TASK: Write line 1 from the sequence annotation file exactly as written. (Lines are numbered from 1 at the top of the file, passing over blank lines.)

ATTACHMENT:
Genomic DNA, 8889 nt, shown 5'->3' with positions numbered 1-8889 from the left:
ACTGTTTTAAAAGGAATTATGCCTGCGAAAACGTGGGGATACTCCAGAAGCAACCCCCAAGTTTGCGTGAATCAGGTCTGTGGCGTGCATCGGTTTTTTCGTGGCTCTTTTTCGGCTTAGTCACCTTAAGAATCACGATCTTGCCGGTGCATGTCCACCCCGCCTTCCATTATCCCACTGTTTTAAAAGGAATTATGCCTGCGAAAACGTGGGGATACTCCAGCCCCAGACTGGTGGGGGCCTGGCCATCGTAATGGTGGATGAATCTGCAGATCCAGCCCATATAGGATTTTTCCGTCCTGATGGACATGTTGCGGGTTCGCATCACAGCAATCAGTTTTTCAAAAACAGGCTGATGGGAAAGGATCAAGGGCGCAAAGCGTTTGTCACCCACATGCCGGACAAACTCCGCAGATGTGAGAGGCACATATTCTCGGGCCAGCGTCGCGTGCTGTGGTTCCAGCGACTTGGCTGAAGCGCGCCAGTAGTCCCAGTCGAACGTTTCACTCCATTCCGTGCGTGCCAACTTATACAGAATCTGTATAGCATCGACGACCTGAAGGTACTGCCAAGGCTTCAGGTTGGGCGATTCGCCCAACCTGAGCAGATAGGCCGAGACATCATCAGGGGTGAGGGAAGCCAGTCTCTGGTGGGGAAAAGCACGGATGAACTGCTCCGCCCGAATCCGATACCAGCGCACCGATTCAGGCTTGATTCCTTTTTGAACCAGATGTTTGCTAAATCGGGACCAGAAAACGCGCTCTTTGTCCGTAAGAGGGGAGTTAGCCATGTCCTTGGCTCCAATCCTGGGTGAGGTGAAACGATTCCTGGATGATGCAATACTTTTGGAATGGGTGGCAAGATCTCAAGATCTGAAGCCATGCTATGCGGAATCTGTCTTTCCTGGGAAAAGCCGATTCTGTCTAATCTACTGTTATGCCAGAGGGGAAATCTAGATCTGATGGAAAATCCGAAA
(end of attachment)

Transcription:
Genomic DNA, 8889 nt, shown 5'->3' with positions numbered 1-8889 from the left: